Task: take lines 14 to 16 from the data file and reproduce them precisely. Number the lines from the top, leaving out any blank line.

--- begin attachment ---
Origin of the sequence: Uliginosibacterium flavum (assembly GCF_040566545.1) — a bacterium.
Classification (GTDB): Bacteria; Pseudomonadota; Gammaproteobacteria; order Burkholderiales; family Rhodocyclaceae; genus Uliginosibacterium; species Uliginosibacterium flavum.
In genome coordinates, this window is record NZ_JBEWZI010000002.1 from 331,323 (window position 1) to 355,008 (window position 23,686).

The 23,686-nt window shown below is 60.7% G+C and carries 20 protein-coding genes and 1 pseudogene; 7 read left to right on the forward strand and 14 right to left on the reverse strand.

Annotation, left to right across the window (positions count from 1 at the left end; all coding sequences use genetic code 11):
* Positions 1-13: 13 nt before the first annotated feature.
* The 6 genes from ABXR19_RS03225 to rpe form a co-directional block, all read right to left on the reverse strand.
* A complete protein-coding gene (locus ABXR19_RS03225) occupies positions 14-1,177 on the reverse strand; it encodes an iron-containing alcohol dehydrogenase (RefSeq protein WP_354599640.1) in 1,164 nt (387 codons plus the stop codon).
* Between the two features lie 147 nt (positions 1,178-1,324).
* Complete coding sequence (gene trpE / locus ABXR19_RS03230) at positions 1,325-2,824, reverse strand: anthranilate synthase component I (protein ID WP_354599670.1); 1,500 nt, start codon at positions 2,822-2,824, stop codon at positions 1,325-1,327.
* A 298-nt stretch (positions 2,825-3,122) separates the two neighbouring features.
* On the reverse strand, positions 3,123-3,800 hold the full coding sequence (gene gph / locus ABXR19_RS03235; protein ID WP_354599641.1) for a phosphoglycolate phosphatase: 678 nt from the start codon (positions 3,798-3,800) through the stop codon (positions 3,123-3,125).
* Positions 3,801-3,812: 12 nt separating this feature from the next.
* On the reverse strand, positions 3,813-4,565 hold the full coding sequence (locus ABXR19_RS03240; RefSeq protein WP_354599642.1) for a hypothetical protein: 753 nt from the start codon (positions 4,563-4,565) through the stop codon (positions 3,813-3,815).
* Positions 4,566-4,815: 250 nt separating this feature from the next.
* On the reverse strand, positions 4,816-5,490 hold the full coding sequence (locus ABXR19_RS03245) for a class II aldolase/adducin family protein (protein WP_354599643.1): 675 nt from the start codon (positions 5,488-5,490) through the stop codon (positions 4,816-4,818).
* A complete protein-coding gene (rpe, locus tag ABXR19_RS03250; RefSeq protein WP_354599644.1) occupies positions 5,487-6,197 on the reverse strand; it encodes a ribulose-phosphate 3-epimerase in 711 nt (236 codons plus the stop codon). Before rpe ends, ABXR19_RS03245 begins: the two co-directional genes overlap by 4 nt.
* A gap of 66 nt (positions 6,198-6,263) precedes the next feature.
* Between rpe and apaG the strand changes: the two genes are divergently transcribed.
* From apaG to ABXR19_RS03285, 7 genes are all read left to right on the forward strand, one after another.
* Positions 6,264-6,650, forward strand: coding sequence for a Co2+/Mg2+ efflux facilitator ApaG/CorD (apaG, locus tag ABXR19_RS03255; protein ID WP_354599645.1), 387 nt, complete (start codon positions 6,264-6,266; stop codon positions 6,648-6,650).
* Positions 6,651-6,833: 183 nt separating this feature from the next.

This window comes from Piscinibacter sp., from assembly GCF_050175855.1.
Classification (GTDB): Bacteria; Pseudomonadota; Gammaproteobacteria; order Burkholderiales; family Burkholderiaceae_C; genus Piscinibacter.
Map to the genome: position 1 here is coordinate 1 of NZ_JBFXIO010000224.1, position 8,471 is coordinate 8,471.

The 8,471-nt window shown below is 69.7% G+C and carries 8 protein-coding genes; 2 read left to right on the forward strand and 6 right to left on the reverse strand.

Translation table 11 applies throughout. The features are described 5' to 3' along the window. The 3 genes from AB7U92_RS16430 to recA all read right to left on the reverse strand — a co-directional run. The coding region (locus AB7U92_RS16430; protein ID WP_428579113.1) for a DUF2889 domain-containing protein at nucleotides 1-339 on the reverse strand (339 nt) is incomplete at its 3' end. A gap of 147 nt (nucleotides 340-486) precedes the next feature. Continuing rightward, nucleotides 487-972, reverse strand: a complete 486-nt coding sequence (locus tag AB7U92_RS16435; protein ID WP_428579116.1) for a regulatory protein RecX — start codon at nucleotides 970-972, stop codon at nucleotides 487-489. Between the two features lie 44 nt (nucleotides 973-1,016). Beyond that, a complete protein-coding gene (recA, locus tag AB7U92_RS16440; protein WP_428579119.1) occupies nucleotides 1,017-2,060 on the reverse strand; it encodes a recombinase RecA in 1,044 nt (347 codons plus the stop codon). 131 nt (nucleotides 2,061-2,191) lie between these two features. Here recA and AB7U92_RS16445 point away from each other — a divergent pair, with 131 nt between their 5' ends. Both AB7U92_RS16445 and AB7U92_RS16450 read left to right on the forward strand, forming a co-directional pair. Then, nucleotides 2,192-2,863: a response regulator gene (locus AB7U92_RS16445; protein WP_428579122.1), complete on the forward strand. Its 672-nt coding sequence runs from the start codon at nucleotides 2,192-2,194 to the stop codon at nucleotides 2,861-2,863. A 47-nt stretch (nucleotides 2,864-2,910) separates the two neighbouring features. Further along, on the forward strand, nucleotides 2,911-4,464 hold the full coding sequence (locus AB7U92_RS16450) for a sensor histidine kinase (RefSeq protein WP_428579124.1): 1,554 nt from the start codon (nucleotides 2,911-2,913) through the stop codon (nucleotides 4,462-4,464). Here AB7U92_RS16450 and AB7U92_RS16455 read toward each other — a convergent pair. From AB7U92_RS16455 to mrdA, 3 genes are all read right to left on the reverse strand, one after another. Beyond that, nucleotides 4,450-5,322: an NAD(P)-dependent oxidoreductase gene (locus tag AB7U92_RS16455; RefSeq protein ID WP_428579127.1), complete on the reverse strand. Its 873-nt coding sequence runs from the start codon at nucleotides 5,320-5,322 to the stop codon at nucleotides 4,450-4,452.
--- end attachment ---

* On the reverse strand, positions 3,813-4,565 hold the full coding sequence (locus ABXR19_RS03240; RefSeq protein WP_354599642.1) for a hypothetical protein: 753 nt from the start codon (positions 4,563-4,565) through the stop codon (positions 3,813-3,815).
* Positions 4,566-4,815: 250 nt separating this feature from the next.
* On the reverse strand, positions 4,816-5,490 hold the full coding sequence (locus ABXR19_RS03245) for a class II aldolase/adducin family protein (protein WP_354599643.1): 675 nt from the start codon (positions 5,488-5,490) through the stop codon (positions 4,816-4,818).